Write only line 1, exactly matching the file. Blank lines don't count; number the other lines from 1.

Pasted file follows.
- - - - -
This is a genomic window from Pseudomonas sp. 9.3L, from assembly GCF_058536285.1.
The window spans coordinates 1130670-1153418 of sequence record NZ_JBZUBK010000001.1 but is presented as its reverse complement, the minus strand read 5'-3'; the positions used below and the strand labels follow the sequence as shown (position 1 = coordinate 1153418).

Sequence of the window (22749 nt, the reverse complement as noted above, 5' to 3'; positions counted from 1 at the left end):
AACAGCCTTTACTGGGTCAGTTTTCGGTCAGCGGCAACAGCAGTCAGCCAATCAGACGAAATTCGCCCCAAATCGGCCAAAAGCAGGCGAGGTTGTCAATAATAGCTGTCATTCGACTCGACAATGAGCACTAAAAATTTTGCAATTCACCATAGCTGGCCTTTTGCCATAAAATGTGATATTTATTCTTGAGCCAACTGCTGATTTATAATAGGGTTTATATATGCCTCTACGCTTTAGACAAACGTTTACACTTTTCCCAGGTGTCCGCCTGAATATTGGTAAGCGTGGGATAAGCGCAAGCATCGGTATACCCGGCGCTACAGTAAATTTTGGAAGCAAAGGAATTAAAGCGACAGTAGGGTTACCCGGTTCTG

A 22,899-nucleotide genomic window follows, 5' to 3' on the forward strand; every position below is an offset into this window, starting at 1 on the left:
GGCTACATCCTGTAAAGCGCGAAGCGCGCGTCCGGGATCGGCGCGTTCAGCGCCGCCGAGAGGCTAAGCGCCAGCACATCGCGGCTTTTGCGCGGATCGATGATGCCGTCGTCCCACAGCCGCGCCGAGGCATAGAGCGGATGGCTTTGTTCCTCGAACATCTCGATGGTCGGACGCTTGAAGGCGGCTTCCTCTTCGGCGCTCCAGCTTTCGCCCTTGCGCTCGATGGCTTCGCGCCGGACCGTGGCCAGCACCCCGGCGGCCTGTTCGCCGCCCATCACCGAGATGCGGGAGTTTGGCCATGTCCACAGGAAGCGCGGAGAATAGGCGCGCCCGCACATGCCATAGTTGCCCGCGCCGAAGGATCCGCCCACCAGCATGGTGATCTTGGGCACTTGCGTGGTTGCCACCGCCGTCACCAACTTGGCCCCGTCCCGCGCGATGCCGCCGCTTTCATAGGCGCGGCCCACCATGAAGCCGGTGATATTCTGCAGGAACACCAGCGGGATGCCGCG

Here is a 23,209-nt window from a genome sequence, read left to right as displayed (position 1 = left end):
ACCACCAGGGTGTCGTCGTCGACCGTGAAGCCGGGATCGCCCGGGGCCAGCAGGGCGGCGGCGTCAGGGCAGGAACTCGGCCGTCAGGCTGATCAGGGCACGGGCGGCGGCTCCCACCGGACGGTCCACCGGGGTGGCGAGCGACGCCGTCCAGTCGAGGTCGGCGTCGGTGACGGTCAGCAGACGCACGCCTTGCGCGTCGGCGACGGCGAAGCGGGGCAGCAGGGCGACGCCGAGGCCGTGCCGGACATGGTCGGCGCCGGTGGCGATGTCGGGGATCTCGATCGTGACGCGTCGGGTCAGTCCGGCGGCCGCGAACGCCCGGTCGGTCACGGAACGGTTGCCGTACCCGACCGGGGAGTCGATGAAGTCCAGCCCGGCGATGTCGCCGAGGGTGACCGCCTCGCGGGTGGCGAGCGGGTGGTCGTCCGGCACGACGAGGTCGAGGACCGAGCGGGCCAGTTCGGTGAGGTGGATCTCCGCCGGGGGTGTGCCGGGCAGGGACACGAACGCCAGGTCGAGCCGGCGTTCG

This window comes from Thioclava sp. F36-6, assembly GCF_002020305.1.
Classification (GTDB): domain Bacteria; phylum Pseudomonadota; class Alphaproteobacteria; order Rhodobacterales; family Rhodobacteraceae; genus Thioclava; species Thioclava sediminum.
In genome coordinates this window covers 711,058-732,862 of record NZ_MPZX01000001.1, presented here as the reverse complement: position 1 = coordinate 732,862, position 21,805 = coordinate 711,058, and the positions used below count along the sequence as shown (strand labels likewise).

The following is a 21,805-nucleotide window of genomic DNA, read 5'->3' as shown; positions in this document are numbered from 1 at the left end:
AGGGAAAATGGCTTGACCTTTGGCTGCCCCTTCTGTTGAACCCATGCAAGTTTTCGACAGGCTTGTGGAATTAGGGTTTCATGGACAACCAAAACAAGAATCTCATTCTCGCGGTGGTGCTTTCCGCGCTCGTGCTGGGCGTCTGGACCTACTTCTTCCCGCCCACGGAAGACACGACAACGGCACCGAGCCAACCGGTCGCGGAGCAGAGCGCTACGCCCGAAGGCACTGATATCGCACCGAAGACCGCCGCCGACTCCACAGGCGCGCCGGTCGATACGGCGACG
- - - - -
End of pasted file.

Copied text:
This is a genomic window from Pseudomonas sp. 9.3L, from assembly GCF_058536285.1.